Getting a Divorce In Hawaii
Hawaii may have the lowest divorce rate in the country, with only 1% of married couples getting divorced between 2016 and 2017. Unfortunately, that still equates to thousands of couples going through the divorce process each year. Because divorce proceedings are not federally regulated, each state follows its own guideline for child custody, property division, and most other factors that are considered during a divorce.
If you’re considering filing for divorce, it’s important to understand your rights as well as the importance of having a lawyer who specializes in Hawaii family law.
Preparing for a Divorce
Because most people going through the divorce process are doing so for the first time, we often hear clients say, “I wish I had known that before I filed.” Family law is much more complicated than many people realize, however, there are a few things you should know right away:
- Get a better understanding of the money and assets you own. It’s important to know more than just if you have stocks, investments, or a joint account. You should look into how much is in each account and where investments are being made.
- A divorce is the first step towards your new life. Many people spend so much time focusing on the divorce that once it’s over, they’re left unprepared. Before your divorce is finalized, you should have a plan in place for where you’ll live, what car you’ll drive, and where your children will stay.
- A support system is key. Most people expect to be married forever after they say “I do.” Even if you were the one who originally filed, divorces can be emotionally taxing.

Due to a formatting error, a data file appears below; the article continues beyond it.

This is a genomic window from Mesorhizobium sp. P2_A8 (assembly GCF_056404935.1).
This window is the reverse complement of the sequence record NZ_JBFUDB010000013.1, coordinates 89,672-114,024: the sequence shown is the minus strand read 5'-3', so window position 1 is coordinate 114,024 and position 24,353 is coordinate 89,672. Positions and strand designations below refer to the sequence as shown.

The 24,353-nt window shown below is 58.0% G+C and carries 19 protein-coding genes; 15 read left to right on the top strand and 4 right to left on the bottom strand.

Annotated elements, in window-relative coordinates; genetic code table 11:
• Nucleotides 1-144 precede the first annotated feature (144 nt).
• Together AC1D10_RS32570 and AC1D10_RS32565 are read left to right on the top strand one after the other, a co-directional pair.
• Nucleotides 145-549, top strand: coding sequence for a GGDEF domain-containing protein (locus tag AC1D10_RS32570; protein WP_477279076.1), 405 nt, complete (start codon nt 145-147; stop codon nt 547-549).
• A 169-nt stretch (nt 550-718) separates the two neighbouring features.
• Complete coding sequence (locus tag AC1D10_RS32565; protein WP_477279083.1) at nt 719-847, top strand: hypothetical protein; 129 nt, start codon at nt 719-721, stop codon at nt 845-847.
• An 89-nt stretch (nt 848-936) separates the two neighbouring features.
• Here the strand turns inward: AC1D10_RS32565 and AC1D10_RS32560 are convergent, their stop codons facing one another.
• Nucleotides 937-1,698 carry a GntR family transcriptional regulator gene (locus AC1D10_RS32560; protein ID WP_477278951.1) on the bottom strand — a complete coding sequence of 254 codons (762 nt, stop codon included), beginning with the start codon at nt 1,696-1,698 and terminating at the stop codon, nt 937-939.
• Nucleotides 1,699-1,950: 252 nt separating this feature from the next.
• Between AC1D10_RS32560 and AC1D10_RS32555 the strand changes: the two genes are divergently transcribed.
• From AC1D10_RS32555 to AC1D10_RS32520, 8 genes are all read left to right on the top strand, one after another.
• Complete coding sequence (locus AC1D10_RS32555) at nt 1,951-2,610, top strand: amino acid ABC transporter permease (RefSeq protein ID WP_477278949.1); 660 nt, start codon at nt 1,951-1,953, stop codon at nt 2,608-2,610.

Hawaii is an Equitable Distribution State
In the event of a divorce, property and other assets are equitably divided between spouses, meaning in a way that is fair. It’s important to note that fair does not mean an even 50/50 split on all assets.
When determining how assets should be distributed, courts look at dozens of factors, such as the earning contributions of each spouse, if one spouse stayed at home to raise the children, and the earning potential of each.
Dividing Property and Assets
As an equitable division state, most assets and debts acquired during the marriage are subject to division between the spouses, regardless of which spouse acquired it or whose name is on it. For example, if only one spouse’s name is on the mortgage, the family home will still likely be divided between both parties, so long as it was purchased while the two were married.
There are a few exceptions, however. Gifts or inheritances received by one spouse during the time of the marriage may not be divided. In regards to debt, courts may also decide that one party is more responsible for certain debts. Take, for example, a husband who secretly opens a credit card and spends frivolously. If the spending was done without his wife’s knowledge and did not benefit the marriage, courts may decide he is solely responsible for paying back the debt.
One party’s profession rarely has a significant impact on a divorce proceeding, except in the case of military personnel. Most often, military divorces are between one civilian and one active duty member.
If you or your spouse are active duty military, it’s important to note that:
- The nature of military service could prolong your divorce. If your partner is currently stationed overseas, it may be difficult to make regular contact, therefore prolonging the divorce.
- The Uniformed Services Former Spouses’ Protection Act (USFSPA) states that no part of a military member’s retirement will be distributed to a spouse unless the two have been married for 10 years or longer while they or their spouse was active duty.
- Child support payments may be altered. Hawaii courts utilize the same guidelines as civilian divorces. However, Hawaii also has a rule that both child support and spousal support (if applicable) can not exceed 60% of a military member’s pay and allowances.
- If you’re a civilian, you may still be able to keep certain military benefits after getting a divorce. The USFSPA also states that former spouses can receive medical, commissary, exchange, and theater privileges so long as they meet certain requirements.
Whatever it is you’re facing, we’re armed with the relevant legal knowledge and courtroom experience to help you from start to finish.